Registering to vote

Registering to vote

It is important you are on the electoral register so you can vote in upcoming elections and referendums. If you are not on the electoral register you will be unable to vote.

Registering to vote can be easily done online, you will need your date of birth and national insurance number and the whole process should take about 5 minutes.

To verify your identity, the data you provide will be processed by the Individual Electoral Registration Digital Service which is managed by the Cabinet Office.

As part of this process your data will be shared with the Department of Work and Pensions and your local Electoral Registration Office, this is covered in the register to vote privacy notice.

Who is eligible to vote?

To vote in a general or local government election you must:

  • Be registered to vote
  • Be 18 or over on the day of the election
  • Be a British, Irish, Commonwealth or EU citizen
  • Be registered at an address in the area you want to vote in
  • Not be legally excluded from voting

As long as no-one objects to your name appearing on the register of electors for the address you give, we will add you to it when we update it.

We update the register of electors on the first working day of each month.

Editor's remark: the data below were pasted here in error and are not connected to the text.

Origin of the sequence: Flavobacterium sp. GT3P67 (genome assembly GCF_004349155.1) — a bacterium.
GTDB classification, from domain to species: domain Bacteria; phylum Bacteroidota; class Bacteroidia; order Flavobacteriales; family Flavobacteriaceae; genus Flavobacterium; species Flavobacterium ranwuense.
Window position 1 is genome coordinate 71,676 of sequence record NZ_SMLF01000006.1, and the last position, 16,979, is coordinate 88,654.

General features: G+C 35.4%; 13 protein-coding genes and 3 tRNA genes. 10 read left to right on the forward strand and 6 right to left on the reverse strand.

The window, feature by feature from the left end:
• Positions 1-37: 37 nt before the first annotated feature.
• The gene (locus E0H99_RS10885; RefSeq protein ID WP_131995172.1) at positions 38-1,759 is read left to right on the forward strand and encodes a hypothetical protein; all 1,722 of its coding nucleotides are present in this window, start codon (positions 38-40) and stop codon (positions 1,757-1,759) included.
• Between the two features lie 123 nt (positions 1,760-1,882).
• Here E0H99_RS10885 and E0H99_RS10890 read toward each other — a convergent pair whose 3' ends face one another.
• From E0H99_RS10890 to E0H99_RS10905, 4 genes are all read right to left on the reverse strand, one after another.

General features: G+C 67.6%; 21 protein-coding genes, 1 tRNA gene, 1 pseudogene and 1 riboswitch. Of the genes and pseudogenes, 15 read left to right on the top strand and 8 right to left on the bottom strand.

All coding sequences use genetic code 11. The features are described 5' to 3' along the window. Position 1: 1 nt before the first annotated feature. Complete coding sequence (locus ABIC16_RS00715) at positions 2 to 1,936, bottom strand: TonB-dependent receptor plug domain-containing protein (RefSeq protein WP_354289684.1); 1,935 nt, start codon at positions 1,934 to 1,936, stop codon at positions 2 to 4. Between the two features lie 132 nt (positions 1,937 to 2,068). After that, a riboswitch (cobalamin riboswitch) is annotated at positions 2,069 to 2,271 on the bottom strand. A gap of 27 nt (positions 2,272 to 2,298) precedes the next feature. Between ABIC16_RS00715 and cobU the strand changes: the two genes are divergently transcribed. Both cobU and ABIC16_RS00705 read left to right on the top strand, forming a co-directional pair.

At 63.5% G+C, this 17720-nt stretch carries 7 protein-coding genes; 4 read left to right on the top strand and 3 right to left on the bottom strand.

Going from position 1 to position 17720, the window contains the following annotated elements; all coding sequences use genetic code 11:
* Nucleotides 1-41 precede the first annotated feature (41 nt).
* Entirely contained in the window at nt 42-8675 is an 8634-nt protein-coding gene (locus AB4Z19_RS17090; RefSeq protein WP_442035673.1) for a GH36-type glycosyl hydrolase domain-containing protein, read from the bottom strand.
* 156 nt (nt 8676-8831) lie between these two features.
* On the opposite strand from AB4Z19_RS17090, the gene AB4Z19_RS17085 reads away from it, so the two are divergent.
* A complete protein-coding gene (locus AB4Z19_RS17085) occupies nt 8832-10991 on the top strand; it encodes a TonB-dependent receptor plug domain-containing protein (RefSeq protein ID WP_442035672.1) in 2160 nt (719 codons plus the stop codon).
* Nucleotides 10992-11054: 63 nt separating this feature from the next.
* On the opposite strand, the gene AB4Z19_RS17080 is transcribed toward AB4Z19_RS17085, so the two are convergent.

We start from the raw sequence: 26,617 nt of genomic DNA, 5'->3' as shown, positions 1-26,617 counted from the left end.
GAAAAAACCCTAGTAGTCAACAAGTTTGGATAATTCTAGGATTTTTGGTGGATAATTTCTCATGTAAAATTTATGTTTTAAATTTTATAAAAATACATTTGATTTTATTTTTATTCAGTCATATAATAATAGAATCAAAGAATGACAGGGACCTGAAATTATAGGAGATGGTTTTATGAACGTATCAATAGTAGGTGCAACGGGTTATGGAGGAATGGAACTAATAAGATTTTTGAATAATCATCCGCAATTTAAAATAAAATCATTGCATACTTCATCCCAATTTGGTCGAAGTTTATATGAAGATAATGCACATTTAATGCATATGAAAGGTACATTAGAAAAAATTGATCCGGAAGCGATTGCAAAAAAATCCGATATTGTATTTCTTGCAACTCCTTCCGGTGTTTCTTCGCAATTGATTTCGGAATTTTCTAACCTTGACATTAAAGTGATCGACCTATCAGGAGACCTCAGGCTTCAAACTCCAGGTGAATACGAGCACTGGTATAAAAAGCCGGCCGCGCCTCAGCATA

Overseas voter

UK citizens living abroad can apply to be an overseas voter. You must have been registered to vote in the UK in the last 15 years and be eligible to vote in UK Parliamentary general elections and European Parliamentary elections.

If you were too young to register when you left the UK, you can still register as an overseas voter. You can do this if your parent or guardian was registered to vote in the UK, as long as you left the UK no more than 15 years ago.

Voting as a student

If you are voting as a student, you may be able to register to both your home and university addresses. 

It is a criminal offence to vote twice in a UK general election.

Even if you are registered in two areas, at home and at university, you can only vote once at a general election.

However, if your home and university addresses are in two different local authority areas, you can vote in local elections in both.